Kennedy Center’s Rutter: Making Herself, and Her Views, Known

Deborah Rutter, now in her second month as president of the John F. Kennedy Center for the Performing Arts made her Oct. 15 appearance at the National Press Club an opportunity to talk about story-telling, about art for art’s sake, but also art for life’s sake, about what it felt like to acclimate herself to the her maze-like new surroundings at the center, about what the Kennedy Center means to the city and its residents.

Of course, changes are likely to come under Rutter, who came here after a successful and long stint as president of the Chicago Symphony Orchestra Association. She is known for her innovation skills, for a passion for the works of living composers and artists, for her collaborative efforts and for her sense of place and community.

“When I think about the arts, and the performing arts, when I think of this place with the inspirational words of President Kennedy on its walls, I think in terms of story-telling,” she said. “Everything is a story, and the arts are ways for how we tell each other the stories of our lives, how we lived and have lived. This is how we connect with others, how we connect the draw strings of our lives, through image, story, music, dance and theatre, we convey our values, what we believe and hold dear, our moral values.

“I know I’m in the presence of journalists here, who are the professional and true story-tellers of our community, with whom we engage every day, at least I hope we do,” she said.

Rutter showed off some of her trademark skills and approaches to her life in the world of culture and the arts. She spoke eloquently, often with humor, and she spoke in full sentences and paragraphs. She told stories, about her own life, about Chicago and now Washington, about the center, and how her life was set on its course.

She recalled her teacher in third grade who asked her and others: “What instrument are you going to play?” “She didn’t say do you want to play an instrument, she made it a statement,” Rutter said. “She gave me the first tool… to write my story in the arts.” Rutter chose the violin.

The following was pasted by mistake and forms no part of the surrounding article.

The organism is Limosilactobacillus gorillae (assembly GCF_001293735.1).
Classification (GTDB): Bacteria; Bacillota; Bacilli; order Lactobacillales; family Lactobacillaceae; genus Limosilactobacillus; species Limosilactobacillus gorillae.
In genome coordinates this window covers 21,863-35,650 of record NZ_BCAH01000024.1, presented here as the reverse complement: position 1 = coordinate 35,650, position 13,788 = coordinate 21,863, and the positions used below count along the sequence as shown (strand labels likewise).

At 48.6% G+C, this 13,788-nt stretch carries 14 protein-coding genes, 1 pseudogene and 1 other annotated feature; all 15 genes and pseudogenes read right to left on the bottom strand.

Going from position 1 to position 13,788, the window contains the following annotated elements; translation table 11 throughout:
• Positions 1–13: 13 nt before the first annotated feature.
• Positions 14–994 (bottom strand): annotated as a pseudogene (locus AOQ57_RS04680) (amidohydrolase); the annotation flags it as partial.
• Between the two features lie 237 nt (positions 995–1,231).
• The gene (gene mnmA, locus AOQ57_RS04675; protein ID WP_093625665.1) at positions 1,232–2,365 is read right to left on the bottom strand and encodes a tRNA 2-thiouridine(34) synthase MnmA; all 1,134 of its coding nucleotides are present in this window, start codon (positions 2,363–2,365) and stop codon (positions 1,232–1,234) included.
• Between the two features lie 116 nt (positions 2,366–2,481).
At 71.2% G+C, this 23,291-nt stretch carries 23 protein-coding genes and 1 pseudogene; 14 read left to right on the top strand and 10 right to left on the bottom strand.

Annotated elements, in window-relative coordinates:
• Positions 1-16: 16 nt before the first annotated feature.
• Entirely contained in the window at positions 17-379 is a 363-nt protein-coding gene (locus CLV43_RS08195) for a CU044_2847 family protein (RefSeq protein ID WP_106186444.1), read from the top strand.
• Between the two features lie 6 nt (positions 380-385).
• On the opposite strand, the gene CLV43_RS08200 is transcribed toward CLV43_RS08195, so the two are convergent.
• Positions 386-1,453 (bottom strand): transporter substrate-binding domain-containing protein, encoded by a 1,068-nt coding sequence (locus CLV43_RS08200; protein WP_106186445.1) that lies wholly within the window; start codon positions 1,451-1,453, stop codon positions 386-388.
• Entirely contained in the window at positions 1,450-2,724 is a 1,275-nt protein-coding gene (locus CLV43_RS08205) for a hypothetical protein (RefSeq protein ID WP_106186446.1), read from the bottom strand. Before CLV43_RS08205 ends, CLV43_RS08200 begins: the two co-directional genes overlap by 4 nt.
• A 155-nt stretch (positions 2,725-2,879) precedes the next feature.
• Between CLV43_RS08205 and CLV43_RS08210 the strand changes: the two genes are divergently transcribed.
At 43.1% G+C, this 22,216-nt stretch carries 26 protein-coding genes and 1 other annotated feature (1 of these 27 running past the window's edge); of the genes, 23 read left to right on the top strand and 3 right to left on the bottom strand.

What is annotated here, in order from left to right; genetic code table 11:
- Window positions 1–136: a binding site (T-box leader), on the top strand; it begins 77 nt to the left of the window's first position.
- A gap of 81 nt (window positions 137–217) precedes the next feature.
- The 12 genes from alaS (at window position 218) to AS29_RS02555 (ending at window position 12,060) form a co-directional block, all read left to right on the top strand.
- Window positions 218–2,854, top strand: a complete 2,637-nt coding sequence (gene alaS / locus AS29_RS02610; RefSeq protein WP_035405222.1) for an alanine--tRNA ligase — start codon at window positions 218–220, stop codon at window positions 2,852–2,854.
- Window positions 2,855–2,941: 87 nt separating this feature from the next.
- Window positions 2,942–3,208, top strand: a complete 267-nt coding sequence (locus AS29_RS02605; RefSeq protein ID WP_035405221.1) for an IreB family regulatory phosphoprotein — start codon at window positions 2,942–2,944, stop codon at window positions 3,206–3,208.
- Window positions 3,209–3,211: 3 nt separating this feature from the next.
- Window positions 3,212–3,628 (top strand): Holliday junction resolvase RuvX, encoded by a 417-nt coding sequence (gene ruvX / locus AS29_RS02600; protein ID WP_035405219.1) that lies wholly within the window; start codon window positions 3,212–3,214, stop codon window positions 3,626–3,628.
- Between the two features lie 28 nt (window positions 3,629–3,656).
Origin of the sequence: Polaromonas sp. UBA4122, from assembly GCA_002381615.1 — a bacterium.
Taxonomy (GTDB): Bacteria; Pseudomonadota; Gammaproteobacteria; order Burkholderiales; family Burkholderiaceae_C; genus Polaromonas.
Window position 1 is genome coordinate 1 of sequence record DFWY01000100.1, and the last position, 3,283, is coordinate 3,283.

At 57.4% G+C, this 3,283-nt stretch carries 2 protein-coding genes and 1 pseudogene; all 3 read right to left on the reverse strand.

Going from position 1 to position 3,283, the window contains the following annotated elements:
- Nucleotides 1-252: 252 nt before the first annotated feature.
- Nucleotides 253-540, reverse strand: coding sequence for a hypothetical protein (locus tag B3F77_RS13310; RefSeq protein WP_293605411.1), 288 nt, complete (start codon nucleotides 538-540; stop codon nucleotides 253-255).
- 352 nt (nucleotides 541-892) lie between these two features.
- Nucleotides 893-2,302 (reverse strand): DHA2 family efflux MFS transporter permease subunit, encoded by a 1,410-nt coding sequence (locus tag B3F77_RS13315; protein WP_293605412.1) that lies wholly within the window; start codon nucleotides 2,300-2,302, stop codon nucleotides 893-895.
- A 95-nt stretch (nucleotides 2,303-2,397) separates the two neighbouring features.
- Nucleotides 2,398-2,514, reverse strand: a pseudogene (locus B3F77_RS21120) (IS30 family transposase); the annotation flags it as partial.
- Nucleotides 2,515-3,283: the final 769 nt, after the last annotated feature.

“I fully subscribe and embrace the concept of art for art’s sake,” she said. “But it goes beyond that and I also believe this: art is about art for life’s sake.”

Rutter is on something of a whirlwind tour of the city and its various institutions, citizens and groups, and it’s safe to say when we can all expect to see more of her, in the flesh, hands on and curious.

“I firmly believe that no one, especially children, should be deprived of access to the arts,” she said. “I believe in arts education, in education, in access to the arts for everyone.” She made sure that the Chicago Symphony Orchestra spread its gifts and talents and wings throughout the city, including its poorest neighborhoods. This is something she apparently shared with Maestro Riccardo Muti, who stretched his interests and curiosity in many places, including “to my surprise, a prison, a youth reformatory for young female offenders” where he began a program that encouraged and allowed the women to write songs and music.

“I thought about story-telling when we set about to move here, which is a major undertaking for a family and we went through all the things we would bring (or not), and you find old children’s books, pictures and the like, and they’re full of stories, everyone has them,” she said. “It’s about shared memories, friends you leave, friends you’re going to make.”

“But I have to say, if there are surprises, it was for me how hard it is to get around the Kennedy Center,” she said. “I can’t tell you how many times I had the wrong access card for the wrong door.”